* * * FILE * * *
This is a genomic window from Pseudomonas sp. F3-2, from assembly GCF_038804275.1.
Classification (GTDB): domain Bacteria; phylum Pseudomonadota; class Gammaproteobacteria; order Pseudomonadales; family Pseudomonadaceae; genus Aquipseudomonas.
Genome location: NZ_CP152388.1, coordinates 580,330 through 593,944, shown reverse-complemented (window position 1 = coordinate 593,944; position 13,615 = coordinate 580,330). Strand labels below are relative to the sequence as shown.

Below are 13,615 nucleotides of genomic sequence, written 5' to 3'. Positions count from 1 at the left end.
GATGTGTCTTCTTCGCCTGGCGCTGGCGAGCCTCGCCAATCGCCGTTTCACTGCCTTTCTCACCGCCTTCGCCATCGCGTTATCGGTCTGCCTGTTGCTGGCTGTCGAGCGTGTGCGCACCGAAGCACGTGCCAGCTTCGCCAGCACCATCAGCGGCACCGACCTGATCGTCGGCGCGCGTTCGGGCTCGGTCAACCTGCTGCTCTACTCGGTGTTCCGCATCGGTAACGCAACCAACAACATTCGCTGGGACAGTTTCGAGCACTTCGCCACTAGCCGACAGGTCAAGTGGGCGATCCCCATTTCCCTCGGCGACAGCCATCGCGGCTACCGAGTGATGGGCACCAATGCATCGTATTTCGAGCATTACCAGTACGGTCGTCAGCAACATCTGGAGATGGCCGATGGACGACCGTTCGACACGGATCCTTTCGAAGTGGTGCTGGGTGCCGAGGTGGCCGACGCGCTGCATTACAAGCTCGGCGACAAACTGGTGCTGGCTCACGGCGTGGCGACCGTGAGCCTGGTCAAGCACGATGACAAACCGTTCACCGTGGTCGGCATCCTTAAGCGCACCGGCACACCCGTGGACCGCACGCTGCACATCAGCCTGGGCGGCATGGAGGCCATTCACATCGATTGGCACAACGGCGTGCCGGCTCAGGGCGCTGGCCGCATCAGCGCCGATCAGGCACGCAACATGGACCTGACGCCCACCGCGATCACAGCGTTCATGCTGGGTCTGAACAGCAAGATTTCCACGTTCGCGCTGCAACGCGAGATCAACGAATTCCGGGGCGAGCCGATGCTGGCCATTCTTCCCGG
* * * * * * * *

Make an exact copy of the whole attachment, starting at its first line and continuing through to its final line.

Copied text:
This is a genomic window from Pseudomonas sp. F3-2, from assembly GCF_038804275.1.
Classification (GTDB): domain Bacteria; phylum Pseudomonadota; class Gammaproteobacteria; order Pseudomonadales; family Pseudomonadaceae; genus Aquipseudomonas.
Genome location: NZ_CP152388.1, coordinates 580,330 through 593,944, shown reverse-complemented (window position 1 = coordinate 593,944; position 13,615 = coordinate 580,330). Strand labels below are relative to the sequence as shown.

Below are 13,615 nucleotides of genomic sequence, written 5' to 3'. Positions count from 1 at the left end.
GATGTGTCTTCTTCGCCTGGCGCTGGCGAGCCTCGCCAATCGCCGTTTCACTGCCTTTCTCACCGCCTTCGCCATCGCGTTATCGGTCTGCCTGTTGCTGGCTGTCGAGCGTGTGCGCACCGAAGCACGTGCCAGCTTCGCCAGCACCATCAGCGGCACCGACCTGATCGTCGGCGCGCGTTCGGGCTCGGTCAACCTGCTGCTCTACTCGGTGTTCCGCATCGGTAACGCAACCAACAACATTCGCTGGGACAGTTTCGAGCACTTCGCCACTAGCCGACAGGTCAAGTGGGCGATCCCCATTTCCCTCGGCGACAGCCATCGCGGCTACCGAGTGATGGGCACCAATGCATCGTATTTCGAGCATTACCAGTACGGTCGTCAGCAACATCTGGAGATGGCCGATGGACGACCGTTCGACACGGATCCTTTCGAAGTGGTGCTGGGTGCCGAGGTGGCCGACGCGCTGCATTACAAGCTCGGCGACAAACTGGTGCTGGCTCACGGCGTGGCGACCGTGAGCCTGGTCAAGCACGATGACAAACCGTTCACCGTGGTCGGCATCCTTAAGCGCACCGGCACACCCGTGGACCGCACGCTGCACATCAGCCTGGGCGGCATGGAGGCCATTCACATCGATTGGCACAACGGCGTGCCGGCTCAGGGCGCTGGCCGCATCAGCGCCGATCAGGCACGCAACATGGACCTGACGCCCACCGCGATCACAGCGTTCATGCTGGGTCTGAACAGCAAGATTTCCACGTTCGCGCTGCAACGCGAGATCAACGAATTCCGGGGCGAGCCGATGCTGGCCATTCTTCCCGG